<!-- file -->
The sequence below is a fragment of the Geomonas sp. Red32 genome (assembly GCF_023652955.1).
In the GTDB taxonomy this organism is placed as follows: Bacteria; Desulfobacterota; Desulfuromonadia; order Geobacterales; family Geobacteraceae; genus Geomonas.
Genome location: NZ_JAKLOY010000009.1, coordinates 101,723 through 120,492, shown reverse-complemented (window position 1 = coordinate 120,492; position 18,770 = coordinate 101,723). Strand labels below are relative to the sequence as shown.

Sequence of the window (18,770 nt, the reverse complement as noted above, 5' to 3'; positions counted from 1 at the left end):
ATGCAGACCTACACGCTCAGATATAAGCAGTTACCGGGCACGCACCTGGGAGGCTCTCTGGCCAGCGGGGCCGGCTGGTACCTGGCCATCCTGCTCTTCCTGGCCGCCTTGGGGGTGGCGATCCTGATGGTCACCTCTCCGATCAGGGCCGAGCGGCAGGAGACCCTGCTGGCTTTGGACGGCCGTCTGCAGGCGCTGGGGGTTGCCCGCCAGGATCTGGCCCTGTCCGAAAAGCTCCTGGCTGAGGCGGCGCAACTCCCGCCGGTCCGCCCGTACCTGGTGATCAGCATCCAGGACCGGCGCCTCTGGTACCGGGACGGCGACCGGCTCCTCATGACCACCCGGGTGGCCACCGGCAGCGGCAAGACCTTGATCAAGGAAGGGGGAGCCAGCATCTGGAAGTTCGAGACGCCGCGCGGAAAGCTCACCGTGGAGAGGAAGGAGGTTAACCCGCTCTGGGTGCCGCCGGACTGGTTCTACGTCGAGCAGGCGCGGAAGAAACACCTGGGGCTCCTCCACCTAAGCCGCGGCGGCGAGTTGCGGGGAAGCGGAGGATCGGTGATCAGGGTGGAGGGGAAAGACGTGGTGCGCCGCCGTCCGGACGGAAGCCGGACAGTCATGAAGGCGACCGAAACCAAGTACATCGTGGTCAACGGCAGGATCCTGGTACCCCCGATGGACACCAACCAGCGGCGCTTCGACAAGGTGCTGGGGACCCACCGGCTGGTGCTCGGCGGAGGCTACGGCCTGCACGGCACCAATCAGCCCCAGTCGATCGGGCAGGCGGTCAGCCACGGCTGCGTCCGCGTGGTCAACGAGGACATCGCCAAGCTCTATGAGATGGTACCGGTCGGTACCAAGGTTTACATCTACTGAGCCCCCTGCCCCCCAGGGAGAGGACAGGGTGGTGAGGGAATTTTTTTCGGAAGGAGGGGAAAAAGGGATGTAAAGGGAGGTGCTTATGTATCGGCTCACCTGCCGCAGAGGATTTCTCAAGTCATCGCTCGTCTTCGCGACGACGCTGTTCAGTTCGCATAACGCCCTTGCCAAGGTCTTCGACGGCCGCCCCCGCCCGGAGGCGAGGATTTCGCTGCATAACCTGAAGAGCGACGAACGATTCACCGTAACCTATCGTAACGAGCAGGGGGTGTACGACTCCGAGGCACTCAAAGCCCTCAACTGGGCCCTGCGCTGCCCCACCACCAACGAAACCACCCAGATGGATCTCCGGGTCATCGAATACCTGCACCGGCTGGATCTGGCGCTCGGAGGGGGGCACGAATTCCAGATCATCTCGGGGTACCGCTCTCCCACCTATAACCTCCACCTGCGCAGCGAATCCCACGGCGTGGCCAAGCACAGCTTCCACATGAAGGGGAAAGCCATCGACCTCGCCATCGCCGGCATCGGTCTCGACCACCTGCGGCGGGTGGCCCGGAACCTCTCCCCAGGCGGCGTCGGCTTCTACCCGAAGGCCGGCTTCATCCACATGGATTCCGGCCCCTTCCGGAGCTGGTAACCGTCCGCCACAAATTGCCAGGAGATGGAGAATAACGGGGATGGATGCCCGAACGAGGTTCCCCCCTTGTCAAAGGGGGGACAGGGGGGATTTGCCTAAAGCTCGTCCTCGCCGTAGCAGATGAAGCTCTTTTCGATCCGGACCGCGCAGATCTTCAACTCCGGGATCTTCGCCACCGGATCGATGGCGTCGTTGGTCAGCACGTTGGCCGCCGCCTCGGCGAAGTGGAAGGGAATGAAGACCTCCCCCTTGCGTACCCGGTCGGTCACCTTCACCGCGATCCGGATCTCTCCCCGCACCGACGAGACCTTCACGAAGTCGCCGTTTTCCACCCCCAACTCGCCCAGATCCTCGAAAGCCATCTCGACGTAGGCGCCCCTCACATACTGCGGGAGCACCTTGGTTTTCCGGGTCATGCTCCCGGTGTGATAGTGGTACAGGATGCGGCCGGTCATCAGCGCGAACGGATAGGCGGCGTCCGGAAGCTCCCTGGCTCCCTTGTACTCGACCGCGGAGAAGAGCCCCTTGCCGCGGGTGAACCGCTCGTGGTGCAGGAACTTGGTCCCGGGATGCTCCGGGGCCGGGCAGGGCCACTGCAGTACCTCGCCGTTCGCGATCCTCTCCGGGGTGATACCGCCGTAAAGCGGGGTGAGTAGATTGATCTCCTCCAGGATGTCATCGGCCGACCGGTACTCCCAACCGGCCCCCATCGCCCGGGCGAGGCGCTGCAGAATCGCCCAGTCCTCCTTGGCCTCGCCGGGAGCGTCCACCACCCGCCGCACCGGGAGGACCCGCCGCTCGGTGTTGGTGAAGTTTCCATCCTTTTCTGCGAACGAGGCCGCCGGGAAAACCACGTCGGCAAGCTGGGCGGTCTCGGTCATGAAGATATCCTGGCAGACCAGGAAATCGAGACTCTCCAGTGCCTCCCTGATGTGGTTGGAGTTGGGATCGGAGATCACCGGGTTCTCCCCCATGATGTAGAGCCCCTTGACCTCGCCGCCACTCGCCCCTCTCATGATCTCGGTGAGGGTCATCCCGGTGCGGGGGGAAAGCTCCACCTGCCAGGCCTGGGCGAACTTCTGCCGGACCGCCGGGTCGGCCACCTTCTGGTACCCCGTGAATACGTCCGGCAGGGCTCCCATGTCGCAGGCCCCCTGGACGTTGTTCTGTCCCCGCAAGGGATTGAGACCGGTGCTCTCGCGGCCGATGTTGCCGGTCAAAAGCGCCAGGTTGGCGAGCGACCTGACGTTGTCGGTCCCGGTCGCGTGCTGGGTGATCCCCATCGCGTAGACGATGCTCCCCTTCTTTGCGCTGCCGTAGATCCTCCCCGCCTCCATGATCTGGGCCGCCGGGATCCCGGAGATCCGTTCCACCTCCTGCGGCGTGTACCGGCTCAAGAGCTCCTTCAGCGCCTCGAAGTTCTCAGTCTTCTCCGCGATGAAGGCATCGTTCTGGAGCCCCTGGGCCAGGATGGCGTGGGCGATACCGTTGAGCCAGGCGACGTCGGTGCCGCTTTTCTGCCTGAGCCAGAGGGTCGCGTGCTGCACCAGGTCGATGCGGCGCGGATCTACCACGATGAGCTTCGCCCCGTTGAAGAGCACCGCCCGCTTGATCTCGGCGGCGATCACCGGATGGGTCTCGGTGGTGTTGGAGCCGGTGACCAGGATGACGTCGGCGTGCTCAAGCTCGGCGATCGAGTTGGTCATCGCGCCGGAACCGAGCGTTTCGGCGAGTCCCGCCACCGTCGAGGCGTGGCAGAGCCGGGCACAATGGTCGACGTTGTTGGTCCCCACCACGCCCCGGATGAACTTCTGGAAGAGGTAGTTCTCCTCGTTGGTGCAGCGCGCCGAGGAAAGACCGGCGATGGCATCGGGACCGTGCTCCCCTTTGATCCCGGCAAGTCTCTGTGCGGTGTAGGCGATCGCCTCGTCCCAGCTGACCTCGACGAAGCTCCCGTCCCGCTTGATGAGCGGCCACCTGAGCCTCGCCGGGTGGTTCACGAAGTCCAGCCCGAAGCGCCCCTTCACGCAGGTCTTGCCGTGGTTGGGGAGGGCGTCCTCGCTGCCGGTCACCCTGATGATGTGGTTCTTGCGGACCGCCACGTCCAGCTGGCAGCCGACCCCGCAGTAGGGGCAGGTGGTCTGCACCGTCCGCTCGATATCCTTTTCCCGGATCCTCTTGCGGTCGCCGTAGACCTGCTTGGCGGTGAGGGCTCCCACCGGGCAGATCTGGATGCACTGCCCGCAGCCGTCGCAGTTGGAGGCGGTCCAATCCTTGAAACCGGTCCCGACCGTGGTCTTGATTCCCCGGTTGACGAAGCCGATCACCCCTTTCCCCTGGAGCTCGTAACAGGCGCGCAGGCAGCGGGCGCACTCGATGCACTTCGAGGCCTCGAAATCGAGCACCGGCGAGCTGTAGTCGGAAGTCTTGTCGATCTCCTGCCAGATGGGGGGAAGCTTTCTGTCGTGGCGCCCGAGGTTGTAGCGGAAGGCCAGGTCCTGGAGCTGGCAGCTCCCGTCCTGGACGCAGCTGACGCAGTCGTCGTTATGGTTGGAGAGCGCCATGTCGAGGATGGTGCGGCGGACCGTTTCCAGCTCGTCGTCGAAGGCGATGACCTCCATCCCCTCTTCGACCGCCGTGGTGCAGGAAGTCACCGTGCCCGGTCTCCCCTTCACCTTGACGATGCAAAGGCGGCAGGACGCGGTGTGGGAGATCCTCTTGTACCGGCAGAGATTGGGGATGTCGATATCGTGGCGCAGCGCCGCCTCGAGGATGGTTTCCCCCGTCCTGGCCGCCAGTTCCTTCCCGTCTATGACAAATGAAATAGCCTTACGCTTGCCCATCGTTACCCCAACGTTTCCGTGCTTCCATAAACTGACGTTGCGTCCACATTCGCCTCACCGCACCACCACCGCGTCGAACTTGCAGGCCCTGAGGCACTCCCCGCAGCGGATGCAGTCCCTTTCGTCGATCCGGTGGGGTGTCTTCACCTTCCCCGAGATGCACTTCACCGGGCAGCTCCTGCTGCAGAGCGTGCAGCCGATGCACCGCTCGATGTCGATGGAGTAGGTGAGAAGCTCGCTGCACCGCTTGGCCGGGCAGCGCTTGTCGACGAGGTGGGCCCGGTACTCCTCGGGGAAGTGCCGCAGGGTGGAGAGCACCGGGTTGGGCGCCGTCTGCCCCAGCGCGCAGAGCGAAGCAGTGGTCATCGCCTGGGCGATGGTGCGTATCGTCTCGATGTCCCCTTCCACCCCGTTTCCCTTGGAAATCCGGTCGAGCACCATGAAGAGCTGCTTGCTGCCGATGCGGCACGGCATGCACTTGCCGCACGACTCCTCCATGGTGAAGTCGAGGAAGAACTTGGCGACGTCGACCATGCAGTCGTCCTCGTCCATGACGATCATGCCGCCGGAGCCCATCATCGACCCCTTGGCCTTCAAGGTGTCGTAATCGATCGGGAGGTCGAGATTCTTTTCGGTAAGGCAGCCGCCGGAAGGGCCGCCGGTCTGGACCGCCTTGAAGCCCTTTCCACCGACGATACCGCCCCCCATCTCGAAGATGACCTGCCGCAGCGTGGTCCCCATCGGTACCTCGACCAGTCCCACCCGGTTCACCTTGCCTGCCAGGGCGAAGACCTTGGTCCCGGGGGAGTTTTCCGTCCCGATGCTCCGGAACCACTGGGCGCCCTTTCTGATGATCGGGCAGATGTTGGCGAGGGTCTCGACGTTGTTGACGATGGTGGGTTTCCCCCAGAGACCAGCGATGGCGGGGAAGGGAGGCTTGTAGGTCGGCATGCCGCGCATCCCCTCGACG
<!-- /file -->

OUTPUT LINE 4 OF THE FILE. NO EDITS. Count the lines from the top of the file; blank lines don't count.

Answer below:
Sequence of the window (18,770 nt, the reverse complement as noted above, 5' to 3'; positions counted from 1 at the left end):